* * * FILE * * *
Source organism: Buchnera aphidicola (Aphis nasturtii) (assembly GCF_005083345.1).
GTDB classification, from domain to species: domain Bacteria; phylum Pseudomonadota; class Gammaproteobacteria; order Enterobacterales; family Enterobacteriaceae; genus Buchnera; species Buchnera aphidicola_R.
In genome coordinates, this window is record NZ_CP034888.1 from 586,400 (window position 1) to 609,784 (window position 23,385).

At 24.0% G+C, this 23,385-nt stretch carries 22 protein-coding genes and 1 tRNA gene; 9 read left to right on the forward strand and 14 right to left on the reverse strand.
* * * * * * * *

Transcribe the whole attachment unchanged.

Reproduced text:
Source organism: Buchnera aphidicola (Aphis nasturtii) (assembly GCF_005083345.1).
GTDB classification, from domain to species: domain Bacteria; phylum Pseudomonadota; class Gammaproteobacteria; order Enterobacterales; family Enterobacteriaceae; genus Buchnera; species Buchnera aphidicola_R.
In genome coordinates, this window is record NZ_CP034888.1 from 586,400 (window position 1) to 609,784 (window position 23,385).

At 24.0% G+C, this 23,385-nt stretch carries 22 protein-coding genes and 1 tRNA gene; 9 read left to right on the forward strand and 14 right to left on the reverse strand.